- During the wrestling scenes between Paige and AJ Lee, the crowd kept chanting "CM Punk"- the name of Lee's husband who previously left WWE on less-than-good terms. Amped on the crowd, Johnson called Punk and told him that 15'000 people were chanting his name at a WWE taping. Backstage, WWE CEO Vince McMahon and producer Paul "Triple H" Levesque were furious at Johnson as the WWE were in a lawsuit with Punk at the time.
What's not to like?
...because the film carries the heavy stench of WWE involvement. This shouldn't come as much of a surprise - the film is partly set within the WWE and is a biopic of one of their stars. But WWE are very careful about their public image and the film not only takes a few liberties with the truth but also sweeps much under the carpet. It makes little mention of Paige's time in NXT where she was the NXT women's champion and no mention of her six years touring the independent wrestling scene in Europe. Johnson also never met Paige or her brother backstage at their tryouts and - get this - Zak did in fact wrestle one match on TV for WWE in a 2011 episode of SmackDown. I also got the feeling that Vaughan's role, apparently based on real-life trainer Bill DeMott, should have been much nastier if this film was attempting to be a real true story. But again, WWE's PR department stuck its nose in and it just ruins the film's ability to sweep up in its inspiring tale.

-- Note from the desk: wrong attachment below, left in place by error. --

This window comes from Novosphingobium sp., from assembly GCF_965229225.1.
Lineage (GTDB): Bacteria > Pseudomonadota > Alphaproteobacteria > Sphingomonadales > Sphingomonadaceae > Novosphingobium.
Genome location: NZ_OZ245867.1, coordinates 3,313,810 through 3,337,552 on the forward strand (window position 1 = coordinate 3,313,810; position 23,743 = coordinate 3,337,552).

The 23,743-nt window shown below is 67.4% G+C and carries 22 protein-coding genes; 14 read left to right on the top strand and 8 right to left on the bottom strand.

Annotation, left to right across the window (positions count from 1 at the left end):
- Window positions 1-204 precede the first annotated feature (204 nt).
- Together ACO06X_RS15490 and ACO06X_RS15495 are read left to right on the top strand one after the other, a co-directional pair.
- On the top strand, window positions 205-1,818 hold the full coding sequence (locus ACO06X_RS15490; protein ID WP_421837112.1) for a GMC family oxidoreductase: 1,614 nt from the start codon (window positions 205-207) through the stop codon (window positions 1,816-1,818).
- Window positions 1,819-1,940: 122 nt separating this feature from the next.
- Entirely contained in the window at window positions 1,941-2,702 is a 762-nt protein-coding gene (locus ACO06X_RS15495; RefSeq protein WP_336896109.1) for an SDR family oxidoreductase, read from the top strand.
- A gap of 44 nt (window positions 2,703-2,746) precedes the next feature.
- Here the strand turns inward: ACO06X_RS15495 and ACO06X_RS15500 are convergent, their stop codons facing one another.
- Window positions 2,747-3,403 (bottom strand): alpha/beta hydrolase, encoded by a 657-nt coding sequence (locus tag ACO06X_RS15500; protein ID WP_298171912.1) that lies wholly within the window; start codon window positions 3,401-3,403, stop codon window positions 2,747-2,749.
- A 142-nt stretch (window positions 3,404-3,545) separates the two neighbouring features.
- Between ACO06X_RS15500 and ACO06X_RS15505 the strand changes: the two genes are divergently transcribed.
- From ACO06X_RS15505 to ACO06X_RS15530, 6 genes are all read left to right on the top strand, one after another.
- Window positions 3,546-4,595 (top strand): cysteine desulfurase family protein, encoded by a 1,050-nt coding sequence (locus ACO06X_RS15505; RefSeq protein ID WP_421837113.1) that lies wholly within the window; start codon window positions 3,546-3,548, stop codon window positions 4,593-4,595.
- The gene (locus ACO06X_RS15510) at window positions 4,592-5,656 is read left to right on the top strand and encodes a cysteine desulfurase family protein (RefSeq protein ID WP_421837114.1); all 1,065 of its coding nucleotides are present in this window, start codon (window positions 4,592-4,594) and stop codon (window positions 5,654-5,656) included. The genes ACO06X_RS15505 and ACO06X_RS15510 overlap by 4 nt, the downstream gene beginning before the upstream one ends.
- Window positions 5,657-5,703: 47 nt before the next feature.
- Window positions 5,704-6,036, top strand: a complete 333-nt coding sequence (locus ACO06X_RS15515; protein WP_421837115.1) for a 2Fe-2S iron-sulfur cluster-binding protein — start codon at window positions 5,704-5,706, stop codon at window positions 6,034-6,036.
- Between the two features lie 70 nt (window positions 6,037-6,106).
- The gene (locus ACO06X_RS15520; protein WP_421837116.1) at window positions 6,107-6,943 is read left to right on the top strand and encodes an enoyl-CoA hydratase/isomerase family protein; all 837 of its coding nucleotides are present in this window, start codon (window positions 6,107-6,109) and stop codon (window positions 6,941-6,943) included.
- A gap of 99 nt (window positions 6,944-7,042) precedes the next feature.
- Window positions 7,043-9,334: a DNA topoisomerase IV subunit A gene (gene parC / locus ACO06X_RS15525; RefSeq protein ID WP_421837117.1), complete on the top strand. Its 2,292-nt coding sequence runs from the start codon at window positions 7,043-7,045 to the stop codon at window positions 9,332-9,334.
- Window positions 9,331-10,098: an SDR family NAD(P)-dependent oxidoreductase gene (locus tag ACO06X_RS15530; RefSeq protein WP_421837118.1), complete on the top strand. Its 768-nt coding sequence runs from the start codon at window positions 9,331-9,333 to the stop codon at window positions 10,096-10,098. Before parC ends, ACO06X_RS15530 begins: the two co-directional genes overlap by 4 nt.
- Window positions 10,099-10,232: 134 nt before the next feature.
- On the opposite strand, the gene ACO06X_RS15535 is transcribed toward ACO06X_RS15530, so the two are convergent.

I also wanted to see more of Zak's downfall back in Norwich (which is about twenty miles away from where I live and is a great place to visit) because I already knew what happened to Paige. But apart from trying to blank out the impression of Paige that often appears on my favourite YouTube channel Cultaholic, the film works really hard to make you care about these characters and by and large, you do. It just needed a little less glossing over the darker sides of the story and the removal of a character's nickname which, given Paige's own history, I couldn't believe they had kept in.
Should I watch it?